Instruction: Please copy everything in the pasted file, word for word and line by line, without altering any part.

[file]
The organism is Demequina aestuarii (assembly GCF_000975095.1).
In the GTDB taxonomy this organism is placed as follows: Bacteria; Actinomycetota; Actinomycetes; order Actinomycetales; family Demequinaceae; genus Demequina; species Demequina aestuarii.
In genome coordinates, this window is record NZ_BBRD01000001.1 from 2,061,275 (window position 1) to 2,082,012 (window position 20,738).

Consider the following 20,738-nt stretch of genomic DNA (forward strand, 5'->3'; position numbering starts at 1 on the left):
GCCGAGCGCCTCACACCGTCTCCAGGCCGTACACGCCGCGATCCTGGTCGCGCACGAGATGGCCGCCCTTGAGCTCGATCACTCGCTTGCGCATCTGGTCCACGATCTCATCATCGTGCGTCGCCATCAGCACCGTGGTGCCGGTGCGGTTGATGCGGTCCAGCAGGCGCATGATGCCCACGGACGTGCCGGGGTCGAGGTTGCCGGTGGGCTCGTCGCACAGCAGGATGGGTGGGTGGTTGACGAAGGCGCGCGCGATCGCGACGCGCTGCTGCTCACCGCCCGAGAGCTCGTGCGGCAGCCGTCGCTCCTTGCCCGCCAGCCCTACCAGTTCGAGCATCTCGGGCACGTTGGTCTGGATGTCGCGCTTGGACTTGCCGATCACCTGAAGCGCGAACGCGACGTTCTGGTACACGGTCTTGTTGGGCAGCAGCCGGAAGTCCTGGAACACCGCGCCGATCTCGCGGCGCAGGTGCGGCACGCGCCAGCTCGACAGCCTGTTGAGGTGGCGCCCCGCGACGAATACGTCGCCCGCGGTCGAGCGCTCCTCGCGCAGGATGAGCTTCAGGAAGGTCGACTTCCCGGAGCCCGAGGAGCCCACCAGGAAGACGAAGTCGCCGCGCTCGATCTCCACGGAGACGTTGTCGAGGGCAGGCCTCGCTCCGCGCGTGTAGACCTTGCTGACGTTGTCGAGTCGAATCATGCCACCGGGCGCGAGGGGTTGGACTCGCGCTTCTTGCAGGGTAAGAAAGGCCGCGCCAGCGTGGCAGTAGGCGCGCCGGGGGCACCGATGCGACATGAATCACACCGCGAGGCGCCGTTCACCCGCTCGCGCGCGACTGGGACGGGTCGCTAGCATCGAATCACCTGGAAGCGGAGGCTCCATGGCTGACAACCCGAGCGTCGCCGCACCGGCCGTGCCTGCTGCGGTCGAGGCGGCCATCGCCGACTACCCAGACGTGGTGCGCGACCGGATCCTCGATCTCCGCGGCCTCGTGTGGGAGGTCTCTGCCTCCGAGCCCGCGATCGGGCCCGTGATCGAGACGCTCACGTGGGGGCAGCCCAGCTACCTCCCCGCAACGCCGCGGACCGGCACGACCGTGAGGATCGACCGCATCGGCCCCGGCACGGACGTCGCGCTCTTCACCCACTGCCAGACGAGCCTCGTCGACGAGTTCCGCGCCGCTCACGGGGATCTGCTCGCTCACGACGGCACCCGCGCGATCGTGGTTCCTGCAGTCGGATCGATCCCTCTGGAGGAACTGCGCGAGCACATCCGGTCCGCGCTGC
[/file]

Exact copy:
The organism is Demequina aestuarii (assembly GCF_000975095.1).
In the GTDB taxonomy this organism is placed as follows: Bacteria; Actinomycetota; Actinomycetes; order Actinomycetales; family Demequinaceae; genus Demequina; species Demequina aestuarii.
In genome coordinates, this window is record NZ_BBRD01000001.1 from 2,061,275 (window position 1) to 2,082,012 (window position 20,738).

Consider the following 20,738-nt stretch of genomic DNA (forward strand, 5'->3'; position numbering starts at 1 on the left):
GCCGAGCGCCTCACACCGTCTCCAGGCCGTACACGCCGCGATCCTGGTCGCGCACGAGATGGCCGCCCTTGAGCTCGATCACTCGCTTGCGCATCTGGTCCACGATCTCATCATCGTGCGTCGCCATCAGCACCGTGGTGCCGGTGCGGTTGATGCGGTCCAGCAGGCGCATGATGCCCACGGACGTGCCGGGGTCGAGGTTGCCGGTGGGCTCGTCGCACAGCAGGATGGGTGGGTGGTTGACGAAGGCGCGCGCGATCGCGACGCGCTGCTGCTCACCGCCCGAGAGCTCGTGCGGCAGCCGTCGCTCCTTGCCCGCCAGCCCTACCAGTTCGAGCATCTCGGGCACGTTGGTCTGGATGTCGCGCTTGGACTTGCCGATCACCTGAAGCGCGAACGCGACGTTCTGGTACACGGTCTTGTTGGGCAGCAGCCGGAAGTCCTGGAACACCGCGCCGATCTCGCGGCGCAGGTGCGGCACGCGCCAGCTCGACAGCCTGTTGAGGTGGCGCCCCGCGACGAATACGTCGCCCGCGGTCGAGCGCTCCTCGCGCAGGATGAGCTTCAGGAAGGTCGACTTCCCGGAGCCCGAGGAGCCCACCAGGAAGACGAAGTCGCCGCGCTCGATCTCCACGGAGACGTTGTCGAGGGCAGGCCTCGCTCCGCGCGTGTAGACCTTGCTGACGTTGTCGAGTCGAATCATGCCACCGGGCGCGAGGGGTTGGACTCGCGCTTCTTGCAGGGTAAGAAAGGCCGCGCCAGCGTGGCAGTAGGCGCGCCGGGGGCACCGATGCGACATGAATCACACCGCGAGGCGCCGTTCACCCGCTCGCGCGCGACTGGGACGGGTCGCTAGCATCGAATCACCTGGAAGCGGAGGCTCCATGGCTGACAACCCGAGCGTCGCCGCACCGGCCGTGCCTGCTGCGGTCGAGGCGGCCATCGCCGACTACCCAGACGTGGTGCGCGACCGGATCCTCGATCTCCGCGGCCTCGTGTGGGAGGTCTCTGCCTCCGAGCCCGCGATCGGGCCCGTGATCGAGACGCTCACGTGGGGGCAGCCCAGCTACCTCCCCGCAACGCCGCGGACCGGCACGACCGTGAGGATCGACCGCATCGGCCCCGGCACGGACGTCGCGCTCTTCACCCACTGCCAGACGAGCCTCGTCGACGAGTTCCGCGCCGCTCACGGGGATCTGCTCGCTCACGACGGCACCCGCGCGATCGTGGTTCCTGCAGTCGGATCGATCCCTCTGGAGGAACTGCGCGAGCACATCCGGTCCGCGCTGC